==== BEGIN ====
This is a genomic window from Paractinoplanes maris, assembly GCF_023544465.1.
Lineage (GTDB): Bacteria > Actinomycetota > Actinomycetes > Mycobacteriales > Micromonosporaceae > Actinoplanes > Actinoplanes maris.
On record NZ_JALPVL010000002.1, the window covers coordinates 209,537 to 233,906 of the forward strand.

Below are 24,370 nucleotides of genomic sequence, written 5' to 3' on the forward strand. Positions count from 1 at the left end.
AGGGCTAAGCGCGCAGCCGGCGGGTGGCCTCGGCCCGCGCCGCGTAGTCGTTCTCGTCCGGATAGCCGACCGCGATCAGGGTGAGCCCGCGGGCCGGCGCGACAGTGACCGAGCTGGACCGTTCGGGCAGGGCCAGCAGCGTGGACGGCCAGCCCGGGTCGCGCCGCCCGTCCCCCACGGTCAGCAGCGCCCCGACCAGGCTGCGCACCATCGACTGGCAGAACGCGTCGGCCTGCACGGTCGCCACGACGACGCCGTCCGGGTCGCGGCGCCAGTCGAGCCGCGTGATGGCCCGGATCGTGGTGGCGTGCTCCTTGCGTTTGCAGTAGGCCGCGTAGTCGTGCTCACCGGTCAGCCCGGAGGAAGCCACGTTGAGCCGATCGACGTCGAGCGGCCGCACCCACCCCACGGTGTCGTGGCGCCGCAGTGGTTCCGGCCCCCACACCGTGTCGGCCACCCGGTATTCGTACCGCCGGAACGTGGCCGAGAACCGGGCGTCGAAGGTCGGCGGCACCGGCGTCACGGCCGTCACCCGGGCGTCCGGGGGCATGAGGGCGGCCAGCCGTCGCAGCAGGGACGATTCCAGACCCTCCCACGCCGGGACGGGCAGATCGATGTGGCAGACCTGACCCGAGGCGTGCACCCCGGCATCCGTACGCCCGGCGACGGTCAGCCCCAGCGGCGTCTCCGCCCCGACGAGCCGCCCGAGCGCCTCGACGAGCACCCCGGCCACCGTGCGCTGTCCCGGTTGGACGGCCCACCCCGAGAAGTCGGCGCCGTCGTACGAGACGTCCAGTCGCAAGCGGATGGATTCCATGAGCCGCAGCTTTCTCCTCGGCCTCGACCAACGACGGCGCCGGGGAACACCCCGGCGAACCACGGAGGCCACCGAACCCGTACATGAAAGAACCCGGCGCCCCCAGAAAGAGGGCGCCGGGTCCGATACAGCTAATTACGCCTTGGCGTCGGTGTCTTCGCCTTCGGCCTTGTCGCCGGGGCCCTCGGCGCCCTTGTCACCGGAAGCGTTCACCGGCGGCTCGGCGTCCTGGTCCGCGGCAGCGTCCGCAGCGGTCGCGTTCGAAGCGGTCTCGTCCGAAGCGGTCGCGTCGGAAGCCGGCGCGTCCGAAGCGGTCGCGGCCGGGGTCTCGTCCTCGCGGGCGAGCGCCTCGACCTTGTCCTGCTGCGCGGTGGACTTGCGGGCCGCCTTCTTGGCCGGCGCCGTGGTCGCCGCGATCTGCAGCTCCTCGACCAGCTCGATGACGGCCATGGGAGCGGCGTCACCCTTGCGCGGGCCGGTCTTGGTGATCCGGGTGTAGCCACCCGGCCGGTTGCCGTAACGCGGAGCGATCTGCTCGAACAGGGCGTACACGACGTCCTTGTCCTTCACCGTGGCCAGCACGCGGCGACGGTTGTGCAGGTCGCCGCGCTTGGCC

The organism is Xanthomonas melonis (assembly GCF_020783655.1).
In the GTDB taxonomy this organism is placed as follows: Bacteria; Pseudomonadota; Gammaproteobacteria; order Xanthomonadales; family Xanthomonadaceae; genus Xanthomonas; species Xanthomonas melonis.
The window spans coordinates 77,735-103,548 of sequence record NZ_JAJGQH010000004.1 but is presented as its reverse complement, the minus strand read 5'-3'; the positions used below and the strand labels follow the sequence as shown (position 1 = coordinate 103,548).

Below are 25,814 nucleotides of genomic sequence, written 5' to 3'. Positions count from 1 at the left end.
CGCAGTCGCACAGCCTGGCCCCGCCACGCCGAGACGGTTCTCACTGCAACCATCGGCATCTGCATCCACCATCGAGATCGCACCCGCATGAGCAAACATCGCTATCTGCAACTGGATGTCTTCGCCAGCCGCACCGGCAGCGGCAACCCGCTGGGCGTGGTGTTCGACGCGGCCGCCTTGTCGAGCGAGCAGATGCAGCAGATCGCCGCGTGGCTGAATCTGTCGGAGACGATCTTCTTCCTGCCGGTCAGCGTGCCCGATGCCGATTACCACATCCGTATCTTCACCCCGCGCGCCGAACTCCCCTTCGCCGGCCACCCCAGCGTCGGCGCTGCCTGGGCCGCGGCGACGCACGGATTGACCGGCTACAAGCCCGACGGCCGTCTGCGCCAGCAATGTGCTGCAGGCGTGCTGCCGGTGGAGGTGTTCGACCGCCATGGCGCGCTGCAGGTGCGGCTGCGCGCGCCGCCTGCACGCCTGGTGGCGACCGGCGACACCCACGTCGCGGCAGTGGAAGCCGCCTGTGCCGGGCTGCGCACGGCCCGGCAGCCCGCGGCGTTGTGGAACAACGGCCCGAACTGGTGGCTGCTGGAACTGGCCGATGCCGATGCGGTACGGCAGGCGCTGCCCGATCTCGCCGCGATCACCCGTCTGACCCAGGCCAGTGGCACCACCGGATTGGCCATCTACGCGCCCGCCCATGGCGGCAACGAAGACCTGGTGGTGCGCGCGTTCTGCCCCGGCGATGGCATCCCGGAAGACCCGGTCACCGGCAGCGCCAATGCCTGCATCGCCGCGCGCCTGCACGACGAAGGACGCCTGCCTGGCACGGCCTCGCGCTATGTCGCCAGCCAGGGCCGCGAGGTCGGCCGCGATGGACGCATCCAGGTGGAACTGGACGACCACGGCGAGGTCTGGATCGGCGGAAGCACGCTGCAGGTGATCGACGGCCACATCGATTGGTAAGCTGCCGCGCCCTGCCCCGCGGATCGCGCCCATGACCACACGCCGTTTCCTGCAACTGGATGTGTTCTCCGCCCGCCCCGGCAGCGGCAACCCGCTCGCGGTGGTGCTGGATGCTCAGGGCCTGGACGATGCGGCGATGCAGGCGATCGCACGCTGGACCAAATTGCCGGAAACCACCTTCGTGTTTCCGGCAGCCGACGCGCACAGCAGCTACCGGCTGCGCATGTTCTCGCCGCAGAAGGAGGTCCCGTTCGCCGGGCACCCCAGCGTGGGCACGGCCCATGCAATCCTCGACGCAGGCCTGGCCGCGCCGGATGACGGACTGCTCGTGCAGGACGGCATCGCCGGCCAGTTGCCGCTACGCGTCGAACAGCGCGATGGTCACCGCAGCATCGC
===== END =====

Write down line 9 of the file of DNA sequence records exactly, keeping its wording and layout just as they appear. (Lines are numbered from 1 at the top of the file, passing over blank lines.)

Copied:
Below are 25,814 nucleotides of genomic sequence, written 5' to 3'. Positions count from 1 at the left end.